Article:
Ecumene

(redirected from Oikoumene)

Ecumene

 

(Greek oikumene), a term that was used to designate the part of the earth inhabited by man. The ecumene was first described by Hecataeus of Miletus, who included Europe (except northern Europe), Asia Minor, Southwest Asia, India, and North Africa in the concept of ecumene.

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It is the Pauline admonition (Mahnrede (2)) in Ephesians 4:1-6 that motivates dialogue partners of the oikoumene to seek clarity in the complexities of diverse doctrines and practices of baptism and possible mutual acknowledgement.
The oikoumene would then truly represent the whole inhabited world.
This sectarian behavior is amplified as Jews (a) go out into the larger world of the Oikoumene, but also (b) as Israel's political (and hence social) autonomy is repeatedly compromised and ultimately destroyed.
And that led me to another understanding of the word "ecumenical," which comes from the Greek word oikou-mene, from a psalm that says "the earth is the Lord's and the fullness thereof, the oikoumene and all that dwell therein.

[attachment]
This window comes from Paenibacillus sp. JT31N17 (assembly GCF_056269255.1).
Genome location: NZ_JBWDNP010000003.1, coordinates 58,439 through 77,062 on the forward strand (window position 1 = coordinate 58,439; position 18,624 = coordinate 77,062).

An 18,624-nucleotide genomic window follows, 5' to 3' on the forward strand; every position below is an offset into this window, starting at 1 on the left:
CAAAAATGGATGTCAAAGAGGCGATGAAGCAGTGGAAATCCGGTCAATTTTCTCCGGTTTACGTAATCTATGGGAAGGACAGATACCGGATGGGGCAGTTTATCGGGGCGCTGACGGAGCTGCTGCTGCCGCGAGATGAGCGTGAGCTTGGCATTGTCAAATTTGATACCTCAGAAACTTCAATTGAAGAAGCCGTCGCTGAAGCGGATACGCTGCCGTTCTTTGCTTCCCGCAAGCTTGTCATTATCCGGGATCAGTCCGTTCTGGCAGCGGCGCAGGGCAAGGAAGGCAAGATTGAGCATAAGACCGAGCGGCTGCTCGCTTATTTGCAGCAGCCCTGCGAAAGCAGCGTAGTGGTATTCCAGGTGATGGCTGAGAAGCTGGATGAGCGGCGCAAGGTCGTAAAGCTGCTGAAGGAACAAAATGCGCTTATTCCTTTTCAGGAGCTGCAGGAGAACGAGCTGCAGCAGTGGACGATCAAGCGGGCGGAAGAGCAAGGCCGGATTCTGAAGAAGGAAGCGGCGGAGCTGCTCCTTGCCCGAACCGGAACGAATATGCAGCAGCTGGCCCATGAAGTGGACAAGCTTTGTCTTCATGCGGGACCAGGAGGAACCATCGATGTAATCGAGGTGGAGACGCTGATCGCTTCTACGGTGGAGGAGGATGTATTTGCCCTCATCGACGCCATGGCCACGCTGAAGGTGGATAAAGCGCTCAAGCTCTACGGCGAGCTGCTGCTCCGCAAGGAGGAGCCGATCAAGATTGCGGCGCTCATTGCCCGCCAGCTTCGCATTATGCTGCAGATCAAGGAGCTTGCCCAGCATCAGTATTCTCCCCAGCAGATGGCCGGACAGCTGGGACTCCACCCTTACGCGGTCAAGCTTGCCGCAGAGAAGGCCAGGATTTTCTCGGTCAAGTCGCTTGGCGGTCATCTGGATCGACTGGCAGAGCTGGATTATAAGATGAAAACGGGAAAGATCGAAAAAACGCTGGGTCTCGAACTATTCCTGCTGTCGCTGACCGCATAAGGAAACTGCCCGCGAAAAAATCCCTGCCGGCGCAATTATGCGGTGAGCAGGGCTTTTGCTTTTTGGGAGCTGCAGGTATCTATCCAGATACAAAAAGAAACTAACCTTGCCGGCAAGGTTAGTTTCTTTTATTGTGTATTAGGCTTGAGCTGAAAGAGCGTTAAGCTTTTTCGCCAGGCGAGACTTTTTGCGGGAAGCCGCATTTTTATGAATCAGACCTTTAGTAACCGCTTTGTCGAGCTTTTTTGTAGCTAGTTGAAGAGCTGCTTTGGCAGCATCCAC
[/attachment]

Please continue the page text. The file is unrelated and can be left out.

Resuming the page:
The name refers to the medieval Greek concept of the Roman oikoumene (inhabited world), which embraced Rome and western Europe as well as the "New Rome," Constantinople, and the Byzantine Empire with its Balkin Slavic commonwealth.
For more information on the assembly or the WCC, see oikoumene.
187-98), who looks at synodoi and the oikoumene, and stresses the identification of Orthodoxy with the creed of Christ being homoousios with the Father.
If the Gospel's trajectory is toward the saints' sovereignty over the oikoumene, then Constantine is not a betrayal of the Gospel but, in some degree, its fulfillment.
In the core of these communities' beliefs, Jerusalem is simply the property of the umma or the oikoumene.
Ecumenical: Literally "universal," from the Greek oikoumene, the inhabited world.
8] The expanding oikoumene of the Greek world, informed by the Stoic notion of cosmopolis, found its practical realization in the Roman Empire and Roman Law.
Though the details of the early Ionian maps are obscure, it is probable that they represented the oikoumene as a circular disc, that Delphi was the mid-point, and that the landmass of the world was divided into three continents - Europe, Asia, and Libya (= Africa).